Location: Wheat, Sorghum and Forage Research2021 Annual Report
1. Develop best management practices for annual and perennial grasses to increase livestock production, provide biomass feedstocks for bioenergy, and preserve and maintain the nation’s natural resources. (NP215 1A, 2C, 4B, 4C) 2. Develop new forage and biomass germplasm and cultivars for central U.S. growing conditions. (NP215 1A, 2C) 3. Identify molecular, biochemical and plant characteristics that impact livestock and bioenergy production to develop improved breeding criteria and improved management practices. (NP215 1A, 2C)
Project objectives are to develop best management practices for annual and perennial grasses for livestock production, provide feedstocks for bioenergy, develop new forage and biomass cultivars for the central U.S., and identify molecular, biochemical, and plant characteristics that impact livestock and bioenergy production and complement breeding and management research. Perennial grass breeding techniques will be refined to design improved cultivars. Improved management methods will be developed to fully utilize the genetic potential of new cultivars by enhancing establishment, yield, and utilization by livestock and by the bioenergy industry. Molecular biology and biochemistry/physiology information will be utilized to improve breeding and management products. The project is a continuation of a long-term perennial grass research program with plant materials, management, and related studies in various stages of development and completion. Research will be conducted on C3 (cool-season) and C4 (warm-season) perennial grasses, and C3 annual grasses. All are needed to maximize the length of the growing season and more fully utilize available land. Switchgrass, big bluestem, and indiangrass are the primary C4 species being evaluated for use in livestock and/or bioenergy production systems. Triticale, a winter annual, will be developed for forage/cover crop use as a double-crop option with early spring grazing and improved soil conservation. New technologies from this research, when utilized on 6 million hectares in the Midwest, could produce biofuels for 15 million cars, increase beef production per hectare by 10%, and increase early spring forage production by 6 million animal unit months.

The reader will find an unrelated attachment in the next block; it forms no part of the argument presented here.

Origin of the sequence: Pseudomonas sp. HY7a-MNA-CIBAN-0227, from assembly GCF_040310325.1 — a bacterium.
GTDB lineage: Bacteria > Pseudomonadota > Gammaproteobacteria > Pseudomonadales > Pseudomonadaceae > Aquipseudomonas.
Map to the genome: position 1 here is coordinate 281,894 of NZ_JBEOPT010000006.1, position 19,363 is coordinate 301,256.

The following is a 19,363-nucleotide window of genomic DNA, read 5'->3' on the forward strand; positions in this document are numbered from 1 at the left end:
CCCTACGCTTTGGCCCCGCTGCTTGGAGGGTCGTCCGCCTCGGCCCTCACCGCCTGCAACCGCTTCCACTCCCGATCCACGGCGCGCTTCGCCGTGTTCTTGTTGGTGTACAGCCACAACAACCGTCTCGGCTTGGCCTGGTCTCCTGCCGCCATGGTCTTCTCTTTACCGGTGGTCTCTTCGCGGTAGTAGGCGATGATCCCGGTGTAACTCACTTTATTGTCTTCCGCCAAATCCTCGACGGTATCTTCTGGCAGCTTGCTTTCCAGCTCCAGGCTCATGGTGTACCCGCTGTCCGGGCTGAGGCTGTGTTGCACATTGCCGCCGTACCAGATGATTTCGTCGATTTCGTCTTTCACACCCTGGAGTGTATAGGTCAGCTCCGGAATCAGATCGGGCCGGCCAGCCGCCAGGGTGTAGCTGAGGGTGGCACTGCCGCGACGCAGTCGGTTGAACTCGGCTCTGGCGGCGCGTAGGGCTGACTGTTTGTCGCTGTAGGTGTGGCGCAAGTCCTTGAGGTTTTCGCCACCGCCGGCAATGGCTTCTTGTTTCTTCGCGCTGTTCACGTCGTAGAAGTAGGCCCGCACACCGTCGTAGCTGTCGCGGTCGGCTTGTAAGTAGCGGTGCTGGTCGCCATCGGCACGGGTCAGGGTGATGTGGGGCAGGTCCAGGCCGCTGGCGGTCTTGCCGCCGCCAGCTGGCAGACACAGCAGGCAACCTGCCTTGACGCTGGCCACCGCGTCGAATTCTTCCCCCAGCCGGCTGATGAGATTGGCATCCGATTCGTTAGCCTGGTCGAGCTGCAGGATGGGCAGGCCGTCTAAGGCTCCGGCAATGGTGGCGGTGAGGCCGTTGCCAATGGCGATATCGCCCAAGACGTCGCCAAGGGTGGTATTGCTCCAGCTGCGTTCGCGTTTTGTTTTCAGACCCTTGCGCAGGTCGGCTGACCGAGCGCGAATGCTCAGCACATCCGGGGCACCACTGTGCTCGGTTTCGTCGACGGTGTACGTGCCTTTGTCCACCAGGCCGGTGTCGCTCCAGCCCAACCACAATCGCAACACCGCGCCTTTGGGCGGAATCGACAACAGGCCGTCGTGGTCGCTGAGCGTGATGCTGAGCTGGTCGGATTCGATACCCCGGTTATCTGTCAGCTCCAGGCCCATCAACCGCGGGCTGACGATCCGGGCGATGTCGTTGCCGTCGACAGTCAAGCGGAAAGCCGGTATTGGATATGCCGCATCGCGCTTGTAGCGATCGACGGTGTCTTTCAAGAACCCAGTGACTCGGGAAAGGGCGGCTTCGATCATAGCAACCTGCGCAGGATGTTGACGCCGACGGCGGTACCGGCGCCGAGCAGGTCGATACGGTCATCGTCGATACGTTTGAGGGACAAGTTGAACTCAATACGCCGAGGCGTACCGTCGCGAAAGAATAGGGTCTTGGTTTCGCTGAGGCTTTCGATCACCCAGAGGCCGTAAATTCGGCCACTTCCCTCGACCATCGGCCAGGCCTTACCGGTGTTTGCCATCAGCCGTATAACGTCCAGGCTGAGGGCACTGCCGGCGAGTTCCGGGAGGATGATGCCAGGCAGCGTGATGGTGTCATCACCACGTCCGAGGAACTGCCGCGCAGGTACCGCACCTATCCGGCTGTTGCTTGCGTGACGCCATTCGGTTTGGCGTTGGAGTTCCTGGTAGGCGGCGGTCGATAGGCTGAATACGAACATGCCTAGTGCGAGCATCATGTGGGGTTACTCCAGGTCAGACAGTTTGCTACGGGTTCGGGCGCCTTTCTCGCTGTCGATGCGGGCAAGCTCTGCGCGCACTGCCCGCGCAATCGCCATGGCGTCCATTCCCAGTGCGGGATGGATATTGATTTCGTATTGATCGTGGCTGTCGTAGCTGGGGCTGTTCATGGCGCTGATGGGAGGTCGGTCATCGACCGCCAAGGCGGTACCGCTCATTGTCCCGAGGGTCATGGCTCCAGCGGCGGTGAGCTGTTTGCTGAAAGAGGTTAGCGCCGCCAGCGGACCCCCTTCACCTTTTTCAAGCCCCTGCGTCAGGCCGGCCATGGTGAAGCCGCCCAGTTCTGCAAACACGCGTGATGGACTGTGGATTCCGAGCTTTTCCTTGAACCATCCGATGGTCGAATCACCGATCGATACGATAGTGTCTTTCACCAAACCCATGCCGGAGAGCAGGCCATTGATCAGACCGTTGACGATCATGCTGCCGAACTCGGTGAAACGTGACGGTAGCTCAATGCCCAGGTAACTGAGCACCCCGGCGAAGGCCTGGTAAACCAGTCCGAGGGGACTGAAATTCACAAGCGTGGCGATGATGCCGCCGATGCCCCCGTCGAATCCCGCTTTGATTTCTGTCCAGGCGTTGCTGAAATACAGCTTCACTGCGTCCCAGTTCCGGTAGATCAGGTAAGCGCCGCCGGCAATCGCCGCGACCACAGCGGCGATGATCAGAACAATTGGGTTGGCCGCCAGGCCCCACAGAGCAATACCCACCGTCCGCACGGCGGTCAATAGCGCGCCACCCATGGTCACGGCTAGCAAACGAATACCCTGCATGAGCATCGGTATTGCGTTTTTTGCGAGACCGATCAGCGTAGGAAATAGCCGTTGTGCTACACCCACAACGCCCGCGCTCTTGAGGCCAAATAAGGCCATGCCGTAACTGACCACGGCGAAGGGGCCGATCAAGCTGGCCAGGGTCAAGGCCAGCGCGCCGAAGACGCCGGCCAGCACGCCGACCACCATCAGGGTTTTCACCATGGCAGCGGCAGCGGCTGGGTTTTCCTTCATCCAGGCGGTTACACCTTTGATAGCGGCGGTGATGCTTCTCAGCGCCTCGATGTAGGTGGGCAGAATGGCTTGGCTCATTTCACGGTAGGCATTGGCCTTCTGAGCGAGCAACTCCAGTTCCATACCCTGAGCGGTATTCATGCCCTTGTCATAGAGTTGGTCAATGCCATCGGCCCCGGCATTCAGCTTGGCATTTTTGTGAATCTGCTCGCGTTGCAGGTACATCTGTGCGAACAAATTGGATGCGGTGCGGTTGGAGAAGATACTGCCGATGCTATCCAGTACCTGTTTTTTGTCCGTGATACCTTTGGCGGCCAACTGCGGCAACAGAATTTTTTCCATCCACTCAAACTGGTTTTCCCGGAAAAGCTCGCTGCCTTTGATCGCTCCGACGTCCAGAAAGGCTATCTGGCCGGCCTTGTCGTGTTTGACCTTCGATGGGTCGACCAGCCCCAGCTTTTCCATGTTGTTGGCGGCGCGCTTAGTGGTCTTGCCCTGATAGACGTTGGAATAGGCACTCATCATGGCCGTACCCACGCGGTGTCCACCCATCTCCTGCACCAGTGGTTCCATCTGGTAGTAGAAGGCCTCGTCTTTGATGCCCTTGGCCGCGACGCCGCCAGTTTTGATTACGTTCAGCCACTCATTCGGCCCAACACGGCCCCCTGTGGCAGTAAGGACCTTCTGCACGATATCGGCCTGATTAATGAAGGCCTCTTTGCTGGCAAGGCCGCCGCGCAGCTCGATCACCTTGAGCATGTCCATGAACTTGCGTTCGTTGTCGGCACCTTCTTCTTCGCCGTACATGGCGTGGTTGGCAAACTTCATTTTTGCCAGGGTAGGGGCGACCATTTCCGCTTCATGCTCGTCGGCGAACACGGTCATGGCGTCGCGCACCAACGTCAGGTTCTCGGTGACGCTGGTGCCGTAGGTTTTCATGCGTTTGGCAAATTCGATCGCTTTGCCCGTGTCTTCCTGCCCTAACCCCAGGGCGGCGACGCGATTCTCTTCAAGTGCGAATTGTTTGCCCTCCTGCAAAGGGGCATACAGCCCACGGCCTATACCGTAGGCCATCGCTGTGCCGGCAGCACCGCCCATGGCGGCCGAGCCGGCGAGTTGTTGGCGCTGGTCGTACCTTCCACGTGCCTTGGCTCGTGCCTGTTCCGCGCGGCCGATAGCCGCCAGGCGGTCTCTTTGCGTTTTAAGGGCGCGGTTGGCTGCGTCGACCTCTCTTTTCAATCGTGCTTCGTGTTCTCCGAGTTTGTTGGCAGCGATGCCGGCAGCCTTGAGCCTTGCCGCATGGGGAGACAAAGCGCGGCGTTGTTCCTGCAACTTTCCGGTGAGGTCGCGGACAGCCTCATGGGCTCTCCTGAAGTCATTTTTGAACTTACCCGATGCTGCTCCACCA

The project has three main components: management, breeding, and molecular biology/biochemistry. This project leads the development of switchgrass into a biomass energy crop and has numerous collaborations. This project has developed most of the grasses and associated management information used for grassland reseeding in the central U.S., and much of the management information for switchgrass grown as a biomass energy crop. Fundamental science has been developed on cell wall properties and their genetic control, and information and data are being used extensively in switchgrass genomics. The overall objectives of this continuing long-term project are to develop improved perennial grasses, management practices, and technologies for use in grazing lands and biomass energy production systems in the central U.S. Over the next five years, the following specific objectives will be addressed. (1) Develop best management practices for annual and perennial grasses to increase livestock production, provide biomass feedstocks for bioenergy, and preserve and maintain the nation’s natural resources; (2) Develop new forage and biomass germplasm and cultivars for central U.S. growing conditions; and (3) Identify molecular, biochemical, and plant characteristics that impact livestock and bioenergy production to develop improved breeding criteria and improved management practices. Objective 1 research continued on developing best management practices for annual and perennial grasses to increase livestock production, provide biomass feedstocks for bioenergy, and preserve and maintain the nation’s natural resources. In Sub-objective 1A, integrated crop-livestock systems for the Great Plains that include smooth bromegrass, switchgrass, triticale, wheat, rye, corn, and soybeans are being evaluated. The smooth bromegrass has produced steer average daily gains (ADG) of up to 4 lbs/head/day and the switchgrass components have produced ADG of about 1 lb/head/day. The new warm-season grass mixture pasture (formerly Shawnee switchgrass) was seeded in 2021 to provide future increased animal performance. The Liberty switchgrass pasture was sprayed with glyphosate in early spring to reduce cool-season grass invasion then interseeded with Liberty to improve stand density. Grazing wheat, rye, and triticale in the spring before soybeans produced an ADG of 1.4 to 3.0 lbs/head/day in 13 grazing days. In Subobjective 1B, 2021 represents the 24th year of growing switchgrass and no-till corn on marginally productive cropland. To date, nitrogen (N) and harvest management have had a significant impact on biomass yield, soil organic carbon (SOC), and greenhouse gas emissions (GHG). This long-term field study is the first to demonstrate that annual crop and perennial grass systems respectively maintain or mitigate atmospheric GHG contributions during the agronomic phase of bioenergy production, providing flexibility for land-use decisions on marginally productive croplands. In Subobjective 1C, the field-scale production of Liberty switchgrass, big bluestem, and a low-diversity warm-season grass mixture continues with reduced N rates to evaluate biomass and GHG emissions. Additionally, ‘Independence’, a new switchgrass cultivar, was planted at the site in spring 2019. Since 2012, this marginally productive site in eastern Nebraska has reliably produced 5 U.S. tons/acre per year to meet potential feedstock demands for the bioeconomy. Objective 2 research continued on developing new forage and biomass germplasm and cultivars for the central U.S. In Subobjective 2A, five perennial grass species are being bred for both livestock and bioenergy production systems. Breeding values of both parents and progeny have been quantified in multi-generational analyses. A genomic selection framework using quantitative trait locus mapping, classical genetics, physiology, transcriptomics, and virology is being evaluated to maximize the genetic potential of switchgrass for biomass and lignin yield and disease resistance. Two progeny tests of switchgrass have been planted in the field. Harvests of 4 bromegrass progeny tests have been completed and advancement made by combining two populations in a crossing block nursery. Three open-pollinated crossing nurseries of Indiangrass have been field-planted, each by combining two different populations. Two types of regional trials were planted, one for cultivar and germplasm release and one for evaluating genotype by environment interactions. Second generation of three propagation nurseries were planted for potential release of switchgrass cultivars. In Subobjective 2B, field evaluations have been initiated to determine the relative importance of additive and dominance genetic variation in switchgrass. Ramets were collected from the field and planted into pots to be crossed in the greenhouse and in the field. Crosses are being made with several populations of switchgrass and big bluestem. In Subobjective 2C, more tetraploid and octoploid switchgrass crosses were made in the greenhouse to transfer genes for adaptation and for increasing yield and genetic diversity. Ramets were collected from the field, planted into pots, and crossed in the greenhouse. Field transplanting is planned for next year. In Subobjective 2D, phenotypic data have been collected and most of the previous progeny generations were genotyped by sequencing (GBS). The final cycle of progeny testing was planted in the field and some data analysis initiated. Crosses were made for the mapping population, and one was chosen and transplanted into the field. Genotyping of this mapping population will be completed this summer and data collection this fall. In Subobjective 2E, an additional year of biomass yield was collected and early spring green-up evaluation was completed at two locations in fiscal year (FY)21. Initial greenhouse crosses of promising lines will be completed in FY 22. Objective 3 research continued on Subobjective 3A, switchgrass plants with contrasting responses to rust were grown in a greenhouse and inoculated with rust. Data of responses to rust were recorded and plant tissues collected at regular intervals from infected and non-infected plants. Plant tissues have been stored at -80°C and biochemical analyses are ongoing. For Subobjective 3B, parent plants selected from a field nursery in consultation with geneticist were transplanted into a new field nursery. Originally, ramets from these parent plants were to be moved to a greenhouse for crossing. Due to the delay imposed by max telework, crossing in the greenhouse is projected for FY 23. Analyses of cell walls from material collected in FY 20 is ongoing. Under Subobjective 3C, new genomic data available via DOE is being mined for genes unique to different accessions of switchgrass.